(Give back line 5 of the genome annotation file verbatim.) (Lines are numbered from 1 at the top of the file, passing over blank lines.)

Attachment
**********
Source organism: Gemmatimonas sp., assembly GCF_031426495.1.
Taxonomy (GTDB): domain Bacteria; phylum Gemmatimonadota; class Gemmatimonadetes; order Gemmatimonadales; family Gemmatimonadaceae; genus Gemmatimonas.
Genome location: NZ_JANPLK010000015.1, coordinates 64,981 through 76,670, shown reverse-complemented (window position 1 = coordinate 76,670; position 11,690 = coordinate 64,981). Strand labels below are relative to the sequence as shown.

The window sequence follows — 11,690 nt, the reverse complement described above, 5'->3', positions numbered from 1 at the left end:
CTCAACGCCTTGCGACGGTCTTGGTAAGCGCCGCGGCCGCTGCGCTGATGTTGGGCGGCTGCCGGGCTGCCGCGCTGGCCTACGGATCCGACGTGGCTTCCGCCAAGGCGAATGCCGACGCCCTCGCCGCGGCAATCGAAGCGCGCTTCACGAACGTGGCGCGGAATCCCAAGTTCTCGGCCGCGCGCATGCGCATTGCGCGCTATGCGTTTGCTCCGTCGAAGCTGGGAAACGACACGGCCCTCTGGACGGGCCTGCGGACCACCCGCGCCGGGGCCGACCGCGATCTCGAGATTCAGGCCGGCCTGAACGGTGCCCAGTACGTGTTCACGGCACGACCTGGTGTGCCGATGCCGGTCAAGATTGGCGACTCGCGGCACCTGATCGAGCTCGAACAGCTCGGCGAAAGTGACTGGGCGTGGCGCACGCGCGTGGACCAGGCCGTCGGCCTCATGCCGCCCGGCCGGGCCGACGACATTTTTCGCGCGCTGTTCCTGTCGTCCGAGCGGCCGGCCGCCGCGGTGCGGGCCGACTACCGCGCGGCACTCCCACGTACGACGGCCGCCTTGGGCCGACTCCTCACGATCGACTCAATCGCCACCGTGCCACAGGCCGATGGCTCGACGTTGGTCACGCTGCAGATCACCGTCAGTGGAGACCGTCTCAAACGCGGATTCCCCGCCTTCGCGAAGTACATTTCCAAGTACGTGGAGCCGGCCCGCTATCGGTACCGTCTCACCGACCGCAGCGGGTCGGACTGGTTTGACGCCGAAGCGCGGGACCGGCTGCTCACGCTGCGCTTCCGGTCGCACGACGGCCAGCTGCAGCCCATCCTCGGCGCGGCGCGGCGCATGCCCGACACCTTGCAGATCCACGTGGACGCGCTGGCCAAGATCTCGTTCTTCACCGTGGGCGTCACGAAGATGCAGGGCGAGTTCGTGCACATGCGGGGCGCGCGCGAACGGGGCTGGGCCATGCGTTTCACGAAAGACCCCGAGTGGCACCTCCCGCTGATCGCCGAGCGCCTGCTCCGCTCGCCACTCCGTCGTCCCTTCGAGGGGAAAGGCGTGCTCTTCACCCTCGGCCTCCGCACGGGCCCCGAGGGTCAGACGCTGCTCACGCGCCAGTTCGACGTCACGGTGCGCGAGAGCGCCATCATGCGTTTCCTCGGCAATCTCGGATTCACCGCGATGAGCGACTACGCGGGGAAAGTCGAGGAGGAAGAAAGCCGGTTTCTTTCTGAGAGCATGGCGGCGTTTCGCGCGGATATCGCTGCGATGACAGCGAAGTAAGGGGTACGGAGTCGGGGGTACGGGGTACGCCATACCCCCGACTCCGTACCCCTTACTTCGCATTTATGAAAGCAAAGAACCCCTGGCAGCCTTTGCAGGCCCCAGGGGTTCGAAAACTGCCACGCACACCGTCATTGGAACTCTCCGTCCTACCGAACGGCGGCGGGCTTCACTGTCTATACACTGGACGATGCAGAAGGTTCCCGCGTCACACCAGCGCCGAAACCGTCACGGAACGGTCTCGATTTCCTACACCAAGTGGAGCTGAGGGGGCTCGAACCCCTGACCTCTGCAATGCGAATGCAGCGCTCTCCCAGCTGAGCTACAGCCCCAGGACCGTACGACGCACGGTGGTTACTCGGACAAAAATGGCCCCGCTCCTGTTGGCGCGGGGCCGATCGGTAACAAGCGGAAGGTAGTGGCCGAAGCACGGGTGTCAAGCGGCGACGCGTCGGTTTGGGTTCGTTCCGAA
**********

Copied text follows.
CTCAACGCCTTGCGACGGTCTTGGTAAGCGCCGCGGCCGCTGCGCTGATGTTGGGCGGCTGCCGGGCTGCCGCGCTGGCCTACGGATCCGACGTGGCTTCCGCCAAGGCGAATGCCGACGCCCTCGCCGCGGCAATCGAAGCGCGCTTCACGAACGTGGCGCGGAATCCCAAGTTCTCGGCCGCGCGCATGCGCATTGCGCGCTATGCGTTTGCTCCGTCGAAGCTGGGAAACGACACGGCCCTCTGGACGGGCCTGCGGACCACCCGCGCCGGGGCCGACCGCGATCTCGAGATTCAGGCCGGCCTGAACGGTGCCCAGTACGTGTTCACGGCACGACCTGGTGTGCCGATGCCGGTCAAGATTGGCGACTCGCGGCACCTGATCGAGCTCGAACAGCTCGGCGAAAGTGACTGGGCGTGGCGCACGCGCGTGGACCAGGCCGTCGGCCTCATGCCGCCCGGCCGGGCCGACGACATTTTTCGCGCGCTGTTCCTGTCGTCCGAGCGGCCGGCCGCCGCGGTGCGGGCCGACTACCGCGCGGCACTCCCACGTACGACGGCCGCCTTGGGCCGACTCCTCACGATCGACTCAATCGCCACCGTGCCACAGGCCGATGGCTCGACGTTGGTCACGCTGCAGATCACCGTCAGTGGAGACCGTCTCAAACGCGGATTCCCCGCCTTCGCGAAGTACATTTCCAAGTACGTGGAGCCGGCCCGCTATCGGTACCGTCTCACCGACCGCAGCGGGTCGGACTGGTTTGACGCCGAAGCGCGGGACCGGCTGCTCACGCTGCGCTTCCGGTCGCACGACGGCCAGCTGCAGCCCATCCTCGGCGCGGCGCGGCGCATGCCCGACACCTTGCAGATCCACGTGGACGCGCTGGCCAAGATCTCGTTCTTCACCGTGGGCGTCACGAAGATGCAGGGCGAGTTCGTGCACATGCGGGGCGCGCGCGAACGGGGCTGGGCCATGCGTTTCACGAAAGACCCCGAGTGGCACCTCCCGCTGATCGCCGAGCGCCTGCTCCGCTCGCCACTCCGTCGTCCCTTCGAGGGGAAAGGCGTGCTCTTCACCCTCGGCCTCCGCACGGGCCCCGAGGGTCAGACGCTGCTCACGCGCCAGTTCGACGTCACGGTGCGCGAGAGCGCCATCATGCGTTTCCTCGGCAATCTCGGATTCACCGCGATGAGCGACTACGCGGGGAAAGTCGAGGAGGAAGAAAGCCGGTTTCTTTCTGAGAGCATGGCGGCGTTTCGCGCGGATATCGCTGCGATGACAGCGAAGTAAGGGGTACGGAGTCGGGGGTACGGGGTACGCCATACCCCCGACTCCGTACCCCTTACTTCGCATTTATGAAAGCAAAGAACCCCTGGCAGCCTTTGCAGGCCCCAGGGGTTCGAAAACTGCCACGCACACCGTCATTGGAACTCTCCGTCCTACCGAACGGCGGCGGGCTTCACTGTCTATACACTGGACGATGCAGAAGGTTCCCGCGTCACACCAGCGCCGAAACCGTCACGGAACGGTCTCGATTTCCTACACCAAGTGGAGCTGAGGGGGCTCGAACCCCTGACCTCTGCAATGCGAATGCAGCGCTCTCCCAGCTGAGCTACAGCCCCAGGACCGTACGACGCACGGTGGTTACTCGGACAAAAATGGCCCCGCTCCTGTTGGCGCGGGGCCGATCGGTAACAAGCGGAAGGTAGTGGCCGAAGCACGGGTGTCAAGCGGCGACGCGTCGGTTTGGGTTCGTTCCGAA